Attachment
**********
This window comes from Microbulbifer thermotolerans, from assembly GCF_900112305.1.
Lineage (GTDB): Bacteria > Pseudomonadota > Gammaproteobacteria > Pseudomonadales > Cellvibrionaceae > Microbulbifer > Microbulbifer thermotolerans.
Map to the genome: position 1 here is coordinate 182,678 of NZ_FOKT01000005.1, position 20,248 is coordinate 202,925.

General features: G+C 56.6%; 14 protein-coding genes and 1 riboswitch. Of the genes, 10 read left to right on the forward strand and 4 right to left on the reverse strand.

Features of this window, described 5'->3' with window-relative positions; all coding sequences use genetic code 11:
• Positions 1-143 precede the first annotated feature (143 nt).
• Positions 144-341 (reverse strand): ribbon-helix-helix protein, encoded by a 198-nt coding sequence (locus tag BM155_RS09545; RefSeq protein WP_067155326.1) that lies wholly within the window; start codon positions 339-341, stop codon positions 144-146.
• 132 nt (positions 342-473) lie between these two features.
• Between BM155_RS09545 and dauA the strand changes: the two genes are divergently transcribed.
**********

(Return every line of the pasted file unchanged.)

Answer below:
This window comes from Microbulbifer thermotolerans, from assembly GCF_900112305.1.
Lineage (GTDB): Bacteria > Pseudomonadota > Gammaproteobacteria > Pseudomonadales > Cellvibrionaceae > Microbulbifer > Microbulbifer thermotolerans.
Map to the genome: position 1 here is coordinate 182,678 of NZ_FOKT01000005.1, position 20,248 is coordinate 202,925.

General features: G+C 56.6%; 14 protein-coding genes and 1 riboswitch. Of the genes, 10 read left to right on the forward strand and 4 right to left on the reverse strand.

Features of this window, described 5'->3' with window-relative positions; all coding sequences use genetic code 11:
• Positions 1-143 precede the first annotated feature (143 nt).
• Positions 144-341 (reverse strand): ribbon-helix-helix protein, encoded by a 198-nt coding sequence (locus tag BM155_RS09545; RefSeq protein WP_067155326.1) that lies wholly within the window; start codon positions 339-341, stop codon positions 144-146.
• 132 nt (positions 342-473) lie between these two features.
• Between BM155_RS09545 and dauA the strand changes: the two genes are divergently transcribed.